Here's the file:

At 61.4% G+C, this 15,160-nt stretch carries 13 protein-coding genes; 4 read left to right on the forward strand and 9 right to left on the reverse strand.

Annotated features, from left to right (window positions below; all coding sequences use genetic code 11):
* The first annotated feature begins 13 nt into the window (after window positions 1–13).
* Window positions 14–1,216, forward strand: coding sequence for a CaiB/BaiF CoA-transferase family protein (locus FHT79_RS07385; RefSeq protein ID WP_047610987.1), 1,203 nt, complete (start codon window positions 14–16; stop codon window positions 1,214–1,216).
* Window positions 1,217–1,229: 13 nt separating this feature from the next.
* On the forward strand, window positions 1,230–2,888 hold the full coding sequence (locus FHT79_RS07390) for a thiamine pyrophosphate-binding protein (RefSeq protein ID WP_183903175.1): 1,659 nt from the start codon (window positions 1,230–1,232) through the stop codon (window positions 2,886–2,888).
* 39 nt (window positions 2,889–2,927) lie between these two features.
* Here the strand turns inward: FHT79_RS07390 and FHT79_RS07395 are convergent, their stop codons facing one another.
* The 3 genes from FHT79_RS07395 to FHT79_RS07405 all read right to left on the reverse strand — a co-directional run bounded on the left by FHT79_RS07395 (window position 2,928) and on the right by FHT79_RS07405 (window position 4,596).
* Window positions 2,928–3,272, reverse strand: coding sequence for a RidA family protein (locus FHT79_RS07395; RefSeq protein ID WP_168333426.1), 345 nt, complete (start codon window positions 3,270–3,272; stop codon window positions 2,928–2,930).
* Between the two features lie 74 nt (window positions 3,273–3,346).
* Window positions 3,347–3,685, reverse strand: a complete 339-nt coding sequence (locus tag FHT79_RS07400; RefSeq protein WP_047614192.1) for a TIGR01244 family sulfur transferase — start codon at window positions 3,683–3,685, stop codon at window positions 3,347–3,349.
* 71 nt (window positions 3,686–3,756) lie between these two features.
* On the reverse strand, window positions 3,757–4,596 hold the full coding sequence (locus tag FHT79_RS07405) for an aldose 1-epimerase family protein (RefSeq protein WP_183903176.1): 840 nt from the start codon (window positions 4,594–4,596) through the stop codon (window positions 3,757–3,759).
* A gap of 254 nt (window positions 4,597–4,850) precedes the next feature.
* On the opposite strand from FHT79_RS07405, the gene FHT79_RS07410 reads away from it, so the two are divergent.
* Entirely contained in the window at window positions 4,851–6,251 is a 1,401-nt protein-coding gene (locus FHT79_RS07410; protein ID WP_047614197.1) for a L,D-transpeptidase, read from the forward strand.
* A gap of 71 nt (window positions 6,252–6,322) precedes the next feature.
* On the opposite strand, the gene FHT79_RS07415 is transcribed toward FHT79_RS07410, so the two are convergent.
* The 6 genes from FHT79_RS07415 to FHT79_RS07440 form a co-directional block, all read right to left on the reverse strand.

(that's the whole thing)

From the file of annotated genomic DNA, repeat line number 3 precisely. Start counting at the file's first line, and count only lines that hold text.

* The first annotated feature begins 13 nt into the window (after window positions 1–13).